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What do we know about social and emotional wellbeing among Indigenous people?

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What is social and emotional wellbeing?

Social and emotional wellbeing is a term used to talk about a person's overall social, emotional, psychological (mental), spiritual, and cultural wellbeing. Factors that are important to social and emotional wellbeing include a person's:

Social and emotional wellbeing is often confused with mental health, but it is much broader: social and emotional wellbeing is concerned with the overall wellbeing of the person. On the other hand, mental health describes how a person thinks and feels, and how they cope with and take part in everyday life. It is often seen, incorrectly, as simply the absence of a mental illness.

Many things can influence a person's social and emotional wellbeing, including:

Measuring social and emotional wellbeing is difficult, but it usually relies on self-reported feelings (like happiness or calmness) or 'stressors' (stressful events in a person's life).

What is known about the social and emotional wellbeing of Indigenous people?

The 2008 National Aboriginal and Torres Strait Islander Social Survey (NATSISS) collected information on positive wellbeing and asked people to report on feelings of happiness, calmness and peacefulness, fullness of life, and energy levels. The survey found that most (nine-out-of-ten) Indigenous people felt happy some, most, or all of the time [3]. Around four-out-of-five Indigenous people reported feeling calm and peaceful, full of life, and that they had a lot of energy some, most, or all of the time.

Similar information has not been collected from non-Indigenous people, so there is no way to compare Indigenous and non-Indigenous people's positive wellbeing. It is likely, however, that Indigenous people would report lower levels of social and emotional wellbeing overall because they experience higher levels of psychological distress and more stressors when compared with non-Indigenous people [2][4].

The 2008 NATSISS and the 2007-2008 National Health Survey (NHS) found that Indigenous adults were two-and-a-half times more likely to feel high or very high levels of psychological distress than were non-Indigenous adults [3].

Indigenous people may have higher levels of psychological distress because they experience more stressors than do non-Indigenous people. The 2008 NATSISS found that almost eight-out-of-ten Indigenous people experienced one or more significant stressors in the year before the survey interview [2]; this compared with six-out-of-ten for the total population [4].

Compared with the stressors reported by the general population in the 2010 General Social Survey (GSS), many more Indigenous people reported stressors like: the death of a family member or friend; alcohol or drug related problems; trouble with the police; and witness to violence (Figure 4) [2]. Almost one-in-five Indigenous people also reported that either themselves, a family member, or friend had been sent to jail in the previous 12 months, but this stressor was not reported by the general population.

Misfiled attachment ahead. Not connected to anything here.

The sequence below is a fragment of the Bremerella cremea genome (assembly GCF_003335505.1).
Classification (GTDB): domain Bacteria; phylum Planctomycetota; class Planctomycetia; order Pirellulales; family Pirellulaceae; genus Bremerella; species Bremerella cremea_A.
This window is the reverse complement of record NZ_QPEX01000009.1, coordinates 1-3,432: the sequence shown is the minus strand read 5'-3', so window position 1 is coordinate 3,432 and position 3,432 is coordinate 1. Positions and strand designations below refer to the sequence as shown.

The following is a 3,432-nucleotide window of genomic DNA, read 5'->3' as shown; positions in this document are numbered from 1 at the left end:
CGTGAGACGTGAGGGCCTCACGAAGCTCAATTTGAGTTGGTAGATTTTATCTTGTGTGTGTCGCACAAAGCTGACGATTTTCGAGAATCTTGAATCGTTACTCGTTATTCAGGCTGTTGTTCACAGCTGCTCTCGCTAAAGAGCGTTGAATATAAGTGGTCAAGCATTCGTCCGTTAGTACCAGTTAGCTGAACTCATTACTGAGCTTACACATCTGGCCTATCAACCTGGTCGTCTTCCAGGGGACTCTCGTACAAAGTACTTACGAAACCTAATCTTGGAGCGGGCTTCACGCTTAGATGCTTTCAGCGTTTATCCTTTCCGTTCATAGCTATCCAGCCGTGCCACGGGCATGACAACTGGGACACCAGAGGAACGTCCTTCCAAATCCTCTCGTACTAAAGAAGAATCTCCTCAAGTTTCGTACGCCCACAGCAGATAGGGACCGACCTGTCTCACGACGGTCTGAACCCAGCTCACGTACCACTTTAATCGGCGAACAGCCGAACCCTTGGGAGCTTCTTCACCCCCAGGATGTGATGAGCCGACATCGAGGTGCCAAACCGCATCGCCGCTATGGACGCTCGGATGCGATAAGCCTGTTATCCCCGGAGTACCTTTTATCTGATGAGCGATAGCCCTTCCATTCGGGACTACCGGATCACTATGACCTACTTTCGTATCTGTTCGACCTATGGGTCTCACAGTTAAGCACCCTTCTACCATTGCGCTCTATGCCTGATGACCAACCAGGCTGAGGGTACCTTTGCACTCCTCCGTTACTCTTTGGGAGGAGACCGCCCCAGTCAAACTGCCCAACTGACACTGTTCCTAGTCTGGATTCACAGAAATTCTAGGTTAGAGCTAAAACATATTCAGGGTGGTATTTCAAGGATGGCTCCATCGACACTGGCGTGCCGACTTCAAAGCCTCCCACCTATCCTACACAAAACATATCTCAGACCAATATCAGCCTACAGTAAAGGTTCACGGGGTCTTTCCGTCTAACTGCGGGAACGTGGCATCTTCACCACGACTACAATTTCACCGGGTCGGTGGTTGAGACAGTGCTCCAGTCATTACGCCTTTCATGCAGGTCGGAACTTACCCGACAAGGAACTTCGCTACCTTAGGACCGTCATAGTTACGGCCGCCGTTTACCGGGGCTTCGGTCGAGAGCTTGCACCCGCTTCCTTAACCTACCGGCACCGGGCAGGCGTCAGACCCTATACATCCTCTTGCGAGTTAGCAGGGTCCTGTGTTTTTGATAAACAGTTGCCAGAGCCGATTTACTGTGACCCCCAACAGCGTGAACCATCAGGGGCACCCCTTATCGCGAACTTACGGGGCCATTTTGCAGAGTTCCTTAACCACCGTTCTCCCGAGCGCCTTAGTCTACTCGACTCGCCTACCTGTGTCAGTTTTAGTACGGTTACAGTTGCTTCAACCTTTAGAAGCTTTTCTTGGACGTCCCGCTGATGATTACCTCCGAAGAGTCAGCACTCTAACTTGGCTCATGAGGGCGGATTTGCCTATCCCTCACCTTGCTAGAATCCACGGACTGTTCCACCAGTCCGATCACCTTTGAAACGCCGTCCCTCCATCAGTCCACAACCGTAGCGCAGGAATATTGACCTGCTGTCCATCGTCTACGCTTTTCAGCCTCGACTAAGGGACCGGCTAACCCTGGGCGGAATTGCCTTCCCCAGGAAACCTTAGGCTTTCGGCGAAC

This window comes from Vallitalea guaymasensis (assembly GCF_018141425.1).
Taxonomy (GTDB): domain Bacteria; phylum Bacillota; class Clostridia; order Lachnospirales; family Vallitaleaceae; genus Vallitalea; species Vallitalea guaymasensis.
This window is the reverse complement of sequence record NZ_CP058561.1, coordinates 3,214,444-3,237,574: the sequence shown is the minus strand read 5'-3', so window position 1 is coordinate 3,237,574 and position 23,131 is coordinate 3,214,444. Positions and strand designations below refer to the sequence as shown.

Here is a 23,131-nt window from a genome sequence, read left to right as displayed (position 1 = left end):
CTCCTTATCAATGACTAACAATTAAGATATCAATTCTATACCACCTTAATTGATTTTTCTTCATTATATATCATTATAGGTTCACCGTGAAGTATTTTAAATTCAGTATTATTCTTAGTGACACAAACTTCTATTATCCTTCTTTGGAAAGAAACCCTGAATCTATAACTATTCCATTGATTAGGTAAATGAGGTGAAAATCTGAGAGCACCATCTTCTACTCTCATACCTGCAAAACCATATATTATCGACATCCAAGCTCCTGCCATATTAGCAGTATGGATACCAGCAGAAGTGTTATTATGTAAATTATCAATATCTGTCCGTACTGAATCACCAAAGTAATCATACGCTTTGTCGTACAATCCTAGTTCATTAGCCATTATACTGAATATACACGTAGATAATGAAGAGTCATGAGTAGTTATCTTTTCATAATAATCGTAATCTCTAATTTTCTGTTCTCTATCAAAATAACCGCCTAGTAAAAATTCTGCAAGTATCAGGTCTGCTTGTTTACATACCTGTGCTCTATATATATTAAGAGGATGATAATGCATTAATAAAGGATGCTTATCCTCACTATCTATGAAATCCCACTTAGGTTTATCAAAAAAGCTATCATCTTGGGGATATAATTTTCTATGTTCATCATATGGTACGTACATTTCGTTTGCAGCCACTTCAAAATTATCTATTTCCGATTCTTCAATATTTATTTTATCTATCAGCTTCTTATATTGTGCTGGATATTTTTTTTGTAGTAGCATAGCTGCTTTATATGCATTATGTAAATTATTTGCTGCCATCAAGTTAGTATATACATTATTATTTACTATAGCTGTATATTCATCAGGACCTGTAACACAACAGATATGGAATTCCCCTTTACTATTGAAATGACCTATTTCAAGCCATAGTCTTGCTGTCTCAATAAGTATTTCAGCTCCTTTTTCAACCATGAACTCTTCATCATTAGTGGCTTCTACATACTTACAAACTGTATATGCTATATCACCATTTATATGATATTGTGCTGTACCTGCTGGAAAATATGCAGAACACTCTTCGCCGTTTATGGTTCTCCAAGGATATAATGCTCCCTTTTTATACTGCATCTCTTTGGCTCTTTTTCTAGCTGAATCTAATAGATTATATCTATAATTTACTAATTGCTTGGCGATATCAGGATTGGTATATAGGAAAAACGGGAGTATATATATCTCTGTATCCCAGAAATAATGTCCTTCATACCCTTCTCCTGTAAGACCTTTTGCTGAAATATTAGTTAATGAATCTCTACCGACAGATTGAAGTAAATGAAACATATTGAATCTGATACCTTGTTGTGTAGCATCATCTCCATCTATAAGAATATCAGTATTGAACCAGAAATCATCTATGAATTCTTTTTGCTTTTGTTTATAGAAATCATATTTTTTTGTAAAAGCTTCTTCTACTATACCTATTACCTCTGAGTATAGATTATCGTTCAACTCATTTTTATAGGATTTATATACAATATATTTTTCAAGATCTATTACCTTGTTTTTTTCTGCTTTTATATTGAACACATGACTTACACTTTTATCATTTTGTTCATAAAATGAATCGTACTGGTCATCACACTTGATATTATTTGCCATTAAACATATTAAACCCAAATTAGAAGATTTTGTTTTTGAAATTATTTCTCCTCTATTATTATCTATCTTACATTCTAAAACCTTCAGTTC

Figure 1. Proportion (%) of Indigenous and non-Indigenous people who experienced stressor(s), by type of stressor, 2008 and 2010

SEWB stressor summary

Source: AIHW, 2011 [2], ABS, 2011 [4]

In 2010-11, Indigenous people were more than twice as likely to be hospitalised for ‘mental and behavioural disorders' than were other Australians (‘mental and behavioural disorders' occur when a person becomes unwell in the mind and experiences changes in their thinking, feelings, and/or behaviour that affects their day-to-day life) [5].

In 2005-2009, there were 268 Indigenous deaths from ‘mental and behavioural disorders' [3]. Compared with the non-Indigenous population, Indigenous people were nearly twice as likely to die from these disorders.

Deaths from ‘mental and behavioural disorders' do not include deaths from ‘intentional self-harm' (suicide). In 2010, Indigenous people were two-and-a-half times more likely to die from ‘intentional self-harm' than were non-Indigenous people [6]. Deaths from intentional self-harm are especially high for Indigenous people aged 34 years or younger, with Indigenous males at a very high risk of death from 'intentional self-harm'.

The most detailed information on the social and emotional wellbeing of Indigenous children comes from the Western Australian Aboriginal Child Health Survey (WAACHS). This survey found that almost one-quarter of Indigenous children and young people were rated by their carer (parent or guardian) as being at high risk of ‘clinically significant emotional or behavioural difficulties' (emotional or behavioural problems that affect a person's day-to-day life); this compares with one-in-seven children for the general WA population [7].